Our religion, we say, is the law of love. Does this need proof? Let us refer then to the teachings of that revelation from which we derive it. What exhibition does it make of the character of God, who, if he has given us a law, must have framed it according to the principles by which his own conduct is regulated ? In the simplest and most impressive imagery it tells us that, •God is love;' that “even as a father pitieth his children, so doth the Lord pity those who trust in him.' And, in still more touching language, it represents him as saying, Can a mother forget her sucking child that she should not have compassion on the son of her womb? Yea, she may forget, yet will I not forget thee!' How full and inexpressible the meaning of this unequalled passage! The love of a mother, which is stronger than death, may fail, yet more deep and permanent is the love of God. Can human language portray in more affecting words the benevolence of our heavenly Father, than those in which the scriptures have set it forth? If such then be the character of the law-giver what must be that of the law?

But further. Let us examine the disposition of that exalted messenger, who took this law of love from the throne of the Eternal, and brought it down to earth. How mild, how affectionate! Look at him as he weeps at the grave of his friend, with the sorrowful sisters. See him mourning over ungrateful Jerusalem. Behold him sitting at supper in close communion with his simple followers, while the head of the beloved disciple is reclining upon his bosom. Listen to him as he prays for his enemies during those last dreadful sufferings which they are inflicting upon him. Hear him commending his mother to the disciple, in these memorable words, 'behold thy mother ;'-behold thy son.' And here let us ask, why it was, that, with such undoubting confidence, Jesus committed his parent to the care of his follower? Why was he the beloved disciple? Because his master had looked into his heart, and found there the deep fountain of pure and gentle love; a love which corresponded with his own. Again. What are the terms of the very law itself, which he gave us, and, in many ways, so beautifully illustrated? We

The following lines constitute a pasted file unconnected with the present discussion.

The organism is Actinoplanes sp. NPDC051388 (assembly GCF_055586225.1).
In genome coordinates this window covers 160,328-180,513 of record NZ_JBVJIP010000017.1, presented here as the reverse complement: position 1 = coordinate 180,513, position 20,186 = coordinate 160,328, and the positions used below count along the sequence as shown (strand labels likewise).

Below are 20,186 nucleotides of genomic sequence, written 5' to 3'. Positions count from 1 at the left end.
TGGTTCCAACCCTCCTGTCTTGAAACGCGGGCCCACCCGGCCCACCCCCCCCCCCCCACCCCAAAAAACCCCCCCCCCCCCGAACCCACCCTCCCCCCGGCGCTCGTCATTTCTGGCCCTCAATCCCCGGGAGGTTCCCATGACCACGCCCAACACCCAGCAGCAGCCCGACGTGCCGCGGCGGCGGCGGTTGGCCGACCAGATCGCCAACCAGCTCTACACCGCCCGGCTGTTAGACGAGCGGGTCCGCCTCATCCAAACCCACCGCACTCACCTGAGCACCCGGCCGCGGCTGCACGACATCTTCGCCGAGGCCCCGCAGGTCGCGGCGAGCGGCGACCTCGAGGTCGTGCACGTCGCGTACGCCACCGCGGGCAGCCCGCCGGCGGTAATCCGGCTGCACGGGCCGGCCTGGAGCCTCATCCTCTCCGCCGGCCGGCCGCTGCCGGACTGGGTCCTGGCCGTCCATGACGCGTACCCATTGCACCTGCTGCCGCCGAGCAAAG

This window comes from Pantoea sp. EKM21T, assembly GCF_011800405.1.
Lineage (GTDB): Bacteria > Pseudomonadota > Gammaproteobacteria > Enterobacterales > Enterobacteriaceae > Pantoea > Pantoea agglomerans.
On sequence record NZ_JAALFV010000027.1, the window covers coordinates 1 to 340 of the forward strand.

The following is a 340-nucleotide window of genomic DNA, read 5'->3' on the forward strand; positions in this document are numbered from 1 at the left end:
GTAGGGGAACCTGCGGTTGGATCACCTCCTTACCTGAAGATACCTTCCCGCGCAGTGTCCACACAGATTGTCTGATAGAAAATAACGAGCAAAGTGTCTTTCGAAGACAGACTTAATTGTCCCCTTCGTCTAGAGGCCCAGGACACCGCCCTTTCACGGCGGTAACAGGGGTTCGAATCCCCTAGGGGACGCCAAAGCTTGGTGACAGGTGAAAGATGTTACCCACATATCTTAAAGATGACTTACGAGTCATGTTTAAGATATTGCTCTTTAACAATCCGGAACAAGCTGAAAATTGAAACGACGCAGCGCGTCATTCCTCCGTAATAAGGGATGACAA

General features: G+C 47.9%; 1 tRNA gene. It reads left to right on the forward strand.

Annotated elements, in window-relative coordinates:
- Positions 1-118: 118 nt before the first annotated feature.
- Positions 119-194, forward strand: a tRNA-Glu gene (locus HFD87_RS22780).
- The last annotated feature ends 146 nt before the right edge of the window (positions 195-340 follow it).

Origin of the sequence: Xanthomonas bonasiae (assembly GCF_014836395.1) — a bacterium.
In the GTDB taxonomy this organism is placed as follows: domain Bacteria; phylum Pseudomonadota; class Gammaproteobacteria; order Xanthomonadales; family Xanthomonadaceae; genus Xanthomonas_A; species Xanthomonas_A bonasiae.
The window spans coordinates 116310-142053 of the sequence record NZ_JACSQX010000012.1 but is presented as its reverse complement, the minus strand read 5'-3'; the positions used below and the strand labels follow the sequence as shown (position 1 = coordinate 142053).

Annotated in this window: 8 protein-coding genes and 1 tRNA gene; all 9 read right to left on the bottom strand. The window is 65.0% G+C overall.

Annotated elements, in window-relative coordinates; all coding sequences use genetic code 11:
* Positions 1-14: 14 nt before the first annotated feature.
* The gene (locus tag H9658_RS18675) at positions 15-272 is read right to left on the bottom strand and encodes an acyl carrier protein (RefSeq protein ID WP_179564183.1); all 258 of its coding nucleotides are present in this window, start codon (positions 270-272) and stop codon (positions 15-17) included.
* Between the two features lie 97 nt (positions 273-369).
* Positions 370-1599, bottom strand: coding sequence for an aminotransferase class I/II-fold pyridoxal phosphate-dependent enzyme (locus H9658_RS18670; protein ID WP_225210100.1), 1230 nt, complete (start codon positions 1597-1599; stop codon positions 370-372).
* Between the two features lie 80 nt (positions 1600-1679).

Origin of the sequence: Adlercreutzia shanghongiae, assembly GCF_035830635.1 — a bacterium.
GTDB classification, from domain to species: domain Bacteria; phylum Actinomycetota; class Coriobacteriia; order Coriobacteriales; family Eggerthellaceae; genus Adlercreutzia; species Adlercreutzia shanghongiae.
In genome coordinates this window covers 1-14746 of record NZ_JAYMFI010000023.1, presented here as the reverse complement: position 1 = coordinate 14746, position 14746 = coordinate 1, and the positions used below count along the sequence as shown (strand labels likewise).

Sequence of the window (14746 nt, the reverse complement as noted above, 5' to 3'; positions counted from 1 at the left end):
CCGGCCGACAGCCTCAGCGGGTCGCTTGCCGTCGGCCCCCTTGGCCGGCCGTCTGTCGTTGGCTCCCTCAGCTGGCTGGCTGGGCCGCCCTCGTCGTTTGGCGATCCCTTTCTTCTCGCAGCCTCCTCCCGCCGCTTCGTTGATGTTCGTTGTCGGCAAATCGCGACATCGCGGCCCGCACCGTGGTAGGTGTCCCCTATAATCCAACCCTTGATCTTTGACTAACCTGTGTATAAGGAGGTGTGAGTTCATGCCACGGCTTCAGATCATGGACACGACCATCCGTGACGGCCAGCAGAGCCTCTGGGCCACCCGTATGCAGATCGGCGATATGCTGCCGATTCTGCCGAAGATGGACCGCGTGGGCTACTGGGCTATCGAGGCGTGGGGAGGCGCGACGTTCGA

VOL. I.-NO IV. 14

find them in those divine precepts, 'Thou shalt love thy neighbor as thyself.' 'Love your enemies.' By this shall all men know that ye are my disciples, if ye have love one to another.'

We have but glanced at the character of God; we have but briefly noticed the disposition and teaching of Jesus. Enough, however, has been said to illustrate the position, that the law of love constitutes our religion. We hardly need refer to the epistolary writings. The same truth is every thing with the learned Paul, and the ardent Peter. Where then ought to lie the shame and reproach of that hatred, that spirit of exclusiveness, and that passion for ecclesiastical power, with which infidelity has so often seen fit to taunt the christian professor? The true answer is obvious; not with Christianity, but with the abusers of it. proach cannot be fastened on the religion itself, for that, so far from countenancing, condemns the evils complained of, while it breathes throughout the spirit of forbearance, deference, and love. This spirit is as pure and beneficent, as that of God and Heaven. Exclusiveness, with its associated evils, must stand apart from it, working out its own earthly designs, and ultimately, its own destruction. In its violence it would think to drown the voice of our heavenly Father, who is constantly caring for all his children; but above its clamor and the noise of its warring, sounds a clear though still small voice'-Little children, love one another ;' and this will, some day, prevail. God's word shall not return to him void. K. X. C.